Welcome to the Jewish Museum of Maryland!
Welcome to The Jewish Museum of Maryland, America’s leading museum of regional Jewish history, culture and community, located in downtown Baltimore, blocks from the Inner Harbor. Here at the JMM, visitors can uncover the roots of Jewish history in our landmark historic sites – the Lloyd Street Synagogue, built in 1845, now the nation’s third oldest surviving synagogue and B’nai Israel Synagogue, built in 1876 and still home to a vibrant congregation. Our Museum Campus includes three exhibition galleries featuring fascinating and diverse exhibitions that explore in depth, the Jewish American experience. The Museum offers a wide range of programs and special events for children, adults, and families as well as a research library and family history center. We invite students of all ages to experience the rich vitality of Jewish culture and heritage on and off-site through our education programs.
News & Closures:
Please note: The Museum will open to the public at 12:00pm on Sunday, March 5th, 2017.
Sunday, March 5th at 2:00 pm
Speakers Lori Shocket and Keron Psillas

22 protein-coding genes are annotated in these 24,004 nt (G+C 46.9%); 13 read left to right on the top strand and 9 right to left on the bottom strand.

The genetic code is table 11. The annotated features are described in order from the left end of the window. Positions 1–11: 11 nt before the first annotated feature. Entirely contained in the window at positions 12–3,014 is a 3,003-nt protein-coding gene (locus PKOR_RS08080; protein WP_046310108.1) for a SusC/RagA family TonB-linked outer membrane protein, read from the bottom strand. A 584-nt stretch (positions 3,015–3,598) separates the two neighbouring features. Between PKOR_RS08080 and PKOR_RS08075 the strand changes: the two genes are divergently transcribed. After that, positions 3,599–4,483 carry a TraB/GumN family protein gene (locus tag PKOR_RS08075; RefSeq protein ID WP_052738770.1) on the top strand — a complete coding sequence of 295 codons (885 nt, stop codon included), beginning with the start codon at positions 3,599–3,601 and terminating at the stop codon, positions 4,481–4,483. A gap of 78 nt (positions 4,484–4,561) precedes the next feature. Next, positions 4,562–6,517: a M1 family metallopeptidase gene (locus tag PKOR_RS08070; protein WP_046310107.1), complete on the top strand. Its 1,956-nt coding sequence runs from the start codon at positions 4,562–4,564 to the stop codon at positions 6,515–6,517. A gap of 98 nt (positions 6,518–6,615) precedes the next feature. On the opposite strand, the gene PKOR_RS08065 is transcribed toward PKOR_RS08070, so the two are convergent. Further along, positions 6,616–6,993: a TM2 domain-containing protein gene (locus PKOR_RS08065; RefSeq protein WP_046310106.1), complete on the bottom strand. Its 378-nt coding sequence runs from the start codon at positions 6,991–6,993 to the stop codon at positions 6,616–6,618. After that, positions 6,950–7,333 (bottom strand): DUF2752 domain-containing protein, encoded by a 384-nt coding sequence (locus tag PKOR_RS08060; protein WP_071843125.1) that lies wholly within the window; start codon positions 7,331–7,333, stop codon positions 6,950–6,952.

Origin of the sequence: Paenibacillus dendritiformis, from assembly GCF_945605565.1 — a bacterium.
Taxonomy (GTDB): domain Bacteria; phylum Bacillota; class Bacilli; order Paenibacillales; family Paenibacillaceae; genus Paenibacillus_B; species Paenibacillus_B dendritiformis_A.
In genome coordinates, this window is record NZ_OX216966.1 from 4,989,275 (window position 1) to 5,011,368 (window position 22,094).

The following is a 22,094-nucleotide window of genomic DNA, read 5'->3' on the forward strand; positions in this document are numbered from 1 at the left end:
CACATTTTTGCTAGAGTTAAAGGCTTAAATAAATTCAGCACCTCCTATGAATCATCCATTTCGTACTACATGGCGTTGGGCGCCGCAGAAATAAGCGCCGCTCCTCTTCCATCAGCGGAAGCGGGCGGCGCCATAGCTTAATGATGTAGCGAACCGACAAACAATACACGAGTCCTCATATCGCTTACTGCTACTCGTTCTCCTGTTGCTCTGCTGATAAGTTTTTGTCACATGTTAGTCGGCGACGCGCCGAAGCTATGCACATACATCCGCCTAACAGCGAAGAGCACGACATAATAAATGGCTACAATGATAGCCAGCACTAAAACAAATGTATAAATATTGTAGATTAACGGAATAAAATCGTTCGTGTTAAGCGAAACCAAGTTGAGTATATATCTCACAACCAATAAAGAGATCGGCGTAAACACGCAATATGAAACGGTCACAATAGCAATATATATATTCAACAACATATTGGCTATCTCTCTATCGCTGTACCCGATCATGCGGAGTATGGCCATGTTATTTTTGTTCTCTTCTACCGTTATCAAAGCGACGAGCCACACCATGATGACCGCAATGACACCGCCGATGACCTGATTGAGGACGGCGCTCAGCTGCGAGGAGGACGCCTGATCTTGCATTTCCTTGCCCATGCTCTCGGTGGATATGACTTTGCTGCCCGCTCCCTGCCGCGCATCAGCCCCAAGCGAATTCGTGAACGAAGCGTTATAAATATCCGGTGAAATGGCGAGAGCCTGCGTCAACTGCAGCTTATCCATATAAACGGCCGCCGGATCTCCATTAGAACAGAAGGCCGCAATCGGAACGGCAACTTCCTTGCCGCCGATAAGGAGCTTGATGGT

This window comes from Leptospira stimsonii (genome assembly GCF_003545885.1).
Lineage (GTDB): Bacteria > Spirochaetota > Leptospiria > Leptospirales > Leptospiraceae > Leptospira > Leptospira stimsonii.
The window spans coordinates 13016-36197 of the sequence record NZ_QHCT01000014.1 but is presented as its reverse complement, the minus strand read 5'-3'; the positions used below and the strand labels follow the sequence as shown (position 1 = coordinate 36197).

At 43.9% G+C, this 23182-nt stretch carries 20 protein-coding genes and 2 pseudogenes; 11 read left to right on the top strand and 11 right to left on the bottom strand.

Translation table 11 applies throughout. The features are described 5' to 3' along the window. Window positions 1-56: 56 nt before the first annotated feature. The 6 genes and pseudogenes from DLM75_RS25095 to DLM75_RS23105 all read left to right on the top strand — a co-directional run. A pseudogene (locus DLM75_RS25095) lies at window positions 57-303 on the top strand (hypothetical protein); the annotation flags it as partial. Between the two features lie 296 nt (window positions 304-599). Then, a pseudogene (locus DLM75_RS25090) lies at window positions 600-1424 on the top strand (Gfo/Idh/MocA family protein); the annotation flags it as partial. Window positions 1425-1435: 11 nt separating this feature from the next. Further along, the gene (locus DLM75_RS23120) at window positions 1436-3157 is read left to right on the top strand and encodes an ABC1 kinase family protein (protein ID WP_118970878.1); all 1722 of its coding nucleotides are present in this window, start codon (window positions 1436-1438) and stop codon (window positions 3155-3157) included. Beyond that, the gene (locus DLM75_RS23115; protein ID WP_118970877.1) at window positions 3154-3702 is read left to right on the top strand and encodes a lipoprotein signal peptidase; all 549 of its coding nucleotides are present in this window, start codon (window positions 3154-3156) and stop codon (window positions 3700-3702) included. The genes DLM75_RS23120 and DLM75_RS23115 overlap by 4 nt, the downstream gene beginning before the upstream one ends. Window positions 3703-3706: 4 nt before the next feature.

Included with Admission – Get Your Tickets Now
Members: Reserve Your Seat Here.
We are very pleased to welcome to the JMM two wonderful artists both of whose work is featured in Remembering Auschwitz: History, Holocaust, Humanity. Lori Shocket (The Holocaust Memory Reconstruction Project) and Keron Psillas (Loss and Beauty: Photographs by Keron Psillas) will join us to discuss their art, their inspiration and what they have learnt through their work exploring the Holocaust.
View more upcoming events HERE!
Our newest exhibit, Remembering Auschwitz: History, Holocaust, Humanity opens at 12:00pm on Sunday, March 5th.
On the Blog:
As we will be opening Remembering Auschwitz: History, Holocaust and Humanity on March 5th, it made me think of my visit a few years ago to Auschwitz-Birkenau Concentration Camp. While I had learned about the Holocaust from an early age and had visited many Holocaust memorials and museums, nothing could prepare me for visiting the site where 1.1 million men, women and children lost their lives, including nearly 1 million Jews….continue reading.